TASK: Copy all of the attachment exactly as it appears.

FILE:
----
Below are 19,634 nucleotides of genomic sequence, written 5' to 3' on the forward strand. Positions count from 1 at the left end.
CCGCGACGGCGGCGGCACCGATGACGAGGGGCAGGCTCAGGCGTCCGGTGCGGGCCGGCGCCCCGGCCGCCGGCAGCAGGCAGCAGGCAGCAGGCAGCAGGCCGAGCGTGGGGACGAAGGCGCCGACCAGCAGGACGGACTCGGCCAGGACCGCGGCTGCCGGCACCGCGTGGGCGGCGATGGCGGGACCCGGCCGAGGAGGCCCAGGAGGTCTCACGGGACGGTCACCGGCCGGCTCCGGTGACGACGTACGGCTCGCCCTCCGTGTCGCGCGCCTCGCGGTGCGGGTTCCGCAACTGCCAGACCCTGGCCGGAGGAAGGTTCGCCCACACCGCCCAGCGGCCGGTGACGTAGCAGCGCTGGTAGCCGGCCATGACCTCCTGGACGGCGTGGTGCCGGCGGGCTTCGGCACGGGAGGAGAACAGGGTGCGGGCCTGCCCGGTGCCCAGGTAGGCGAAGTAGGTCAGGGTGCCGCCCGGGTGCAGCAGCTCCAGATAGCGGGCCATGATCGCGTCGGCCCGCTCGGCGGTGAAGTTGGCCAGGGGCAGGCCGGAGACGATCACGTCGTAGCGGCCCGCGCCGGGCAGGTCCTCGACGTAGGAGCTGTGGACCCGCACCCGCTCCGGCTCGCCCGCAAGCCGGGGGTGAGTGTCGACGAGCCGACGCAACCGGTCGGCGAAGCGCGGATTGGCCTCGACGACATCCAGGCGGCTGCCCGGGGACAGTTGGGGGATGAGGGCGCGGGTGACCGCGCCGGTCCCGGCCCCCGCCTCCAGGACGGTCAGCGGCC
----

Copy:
Below are 19,634 nucleotides of genomic sequence, written 5' to 3' on the forward strand. Positions count from 1 at the left end.
CCGCGACGGCGGCGGCACCGATGACGAGGGGCAGGCTCAGGCGTCCGGTGCGGGCCGGCGCCCCGGCCGCCGGCAGCAGGCAGCAGGCAGCAGGCAGCAGGCCGAGCGTGGGGACGAAGGCGCCGACCAGCAGGACGGACTCGGCCAGGACCGCGGCTGCCGGCACCGCGTGGGCGGCGATGGCGGGACCCGGCCGAGGAGGCCCAGGAGGTCTCACGGGACGGTCACCGGCCGGCTCCGGTGACGACGTACGGCTCGCCCTCCGTGTCGCGCGCCTCGCGGTGCGGGTTCCGCAACTGCCAGACCCTGGCCGGAGGAAGGTTCGCCCACACCGCCCAGCGGCCGGTGACGTAGCAGCGCTGGTAGCCGGCCATGACCTCCTGGACGGCGTGGTGCCGGCGGGCTTCGGCACGGGAGGAGAACAGGGTGCGGGCCTGCCCGGTGCCCAGGTAGGCGAAGTAGGTCAGGGTGCCGCCCGGGTGCAGCAGCTCCAGATAGCGGGCCATGATCGCGTCGGCCCGCTCGGCGGTGAAGTTGGCCAGGGGCAGGCCGGAGACGATCACGTCGTAGCGGCCCGCGCCGGGCAGGTCCTCGACGTAGGAGCTGTGGACCCGCACCCGCTCCGGCTCGCCCGCAAGCCGGGGGTGAGTGTCGACGAGCCGACGCAACCGGTCGGCGAAGCGCGGATTGGCCTCGACGACATCCAGGCGGCTGCCCGGGGACAGTTGGGGGATGAGGGCGCGGGTGACCGCGCCGGTCCCGGCCCCCGCCTCCAGGACGGTCAGCGGCC